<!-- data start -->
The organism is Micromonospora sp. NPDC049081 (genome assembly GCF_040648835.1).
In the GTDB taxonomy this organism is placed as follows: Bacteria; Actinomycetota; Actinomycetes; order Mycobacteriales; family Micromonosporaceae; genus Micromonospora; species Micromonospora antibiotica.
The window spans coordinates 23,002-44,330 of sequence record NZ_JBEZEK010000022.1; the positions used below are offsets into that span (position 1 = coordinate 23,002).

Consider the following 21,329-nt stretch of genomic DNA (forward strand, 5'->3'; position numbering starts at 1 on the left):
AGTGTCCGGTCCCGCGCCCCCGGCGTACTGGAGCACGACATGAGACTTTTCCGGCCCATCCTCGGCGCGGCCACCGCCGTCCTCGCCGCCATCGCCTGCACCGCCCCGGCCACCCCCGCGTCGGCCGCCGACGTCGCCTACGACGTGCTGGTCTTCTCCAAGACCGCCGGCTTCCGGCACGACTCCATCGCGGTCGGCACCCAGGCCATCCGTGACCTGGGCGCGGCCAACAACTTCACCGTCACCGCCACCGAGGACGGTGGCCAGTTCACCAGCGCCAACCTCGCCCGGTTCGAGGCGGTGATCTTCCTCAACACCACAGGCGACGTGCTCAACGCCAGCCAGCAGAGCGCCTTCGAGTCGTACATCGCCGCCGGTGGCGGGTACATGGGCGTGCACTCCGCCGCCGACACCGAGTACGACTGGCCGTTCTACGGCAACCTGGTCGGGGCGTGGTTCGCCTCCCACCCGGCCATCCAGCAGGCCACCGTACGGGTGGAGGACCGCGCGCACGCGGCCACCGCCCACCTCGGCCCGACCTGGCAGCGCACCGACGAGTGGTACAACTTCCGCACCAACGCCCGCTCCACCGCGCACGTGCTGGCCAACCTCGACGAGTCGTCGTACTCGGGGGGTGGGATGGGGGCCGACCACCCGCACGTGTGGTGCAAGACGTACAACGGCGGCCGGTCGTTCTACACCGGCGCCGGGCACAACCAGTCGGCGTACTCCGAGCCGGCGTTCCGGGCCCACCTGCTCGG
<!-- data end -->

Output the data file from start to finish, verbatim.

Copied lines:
The organism is Micromonospora sp. NPDC049081 (genome assembly GCF_040648835.1).
In the GTDB taxonomy this organism is placed as follows: Bacteria; Actinomycetota; Actinomycetes; order Mycobacteriales; family Micromonosporaceae; genus Micromonospora; species Micromonospora antibiotica.
The window spans coordinates 23,002-44,330 of sequence record NZ_JBEZEK010000022.1; the positions used below are offsets into that span (position 1 = coordinate 23,002).

Consider the following 21,329-nt stretch of genomic DNA (forward strand, 5'->3'; position numbering starts at 1 on the left):
AGTGTCCGGTCCCGCGCCCCCGGCGTACTGGAGCACGACATGAGACTTTTCCGGCCCATCCTCGGCGCGGCCACCGCCGTCCTCGCCGCCATCGCCTGCACCGCCCCGGCCACCCCCGCGTCGGCCGCCGACGTCGCCTACGACGTGCTGGTCTTCTCCAAGACCGCCGGCTTCCGGCACGACTCCATCGCGGTCGGCACCCAGGCCATCCGTGACCTGGGCGCGGCCAACAACTTCACCGTCACCGCCACCGAGGACGGTGGCCAGTTCACCAGCGCCAACCTCGCCCGGTTCGAGGCGGTGATCTTCCTCAACACCACAGGCGACGTGCTCAACGCCAGCCAGCAGAGCGCCTTCGAGTCGTACATCGCCGCCGGTGGCGGGTACATGGGCGTGCACTCCGCCGCCGACACCGAGTACGACTGGCCGTTCTACGGCAACCTGGTCGGGGCGTGGTTCGCCTCCCACCCGGCCATCCAGCAGGCCACCGTACGGGTGGAGGACCGCGCGCACGCGGCCACCGCCCACCTCGGCCCGACCTGGCAGCGCACCGACGAGTGGTACAACTTCCGCACCAACGCCCGCTCCACCGCGCACGTGCTGGCCAACCTCGACGAGTCGTCGTACTCGGGGGGTGGGATGGGGGCCGACCACCCGCACGTGTGGTGCAAGACGTACAACGGCGGCCGGTCGTTCTACACCGGCGCCGGGCACAACCAGTCGGCGTACTCCGAGCCGGCGTTCCGGGCCCACCTGCTCGG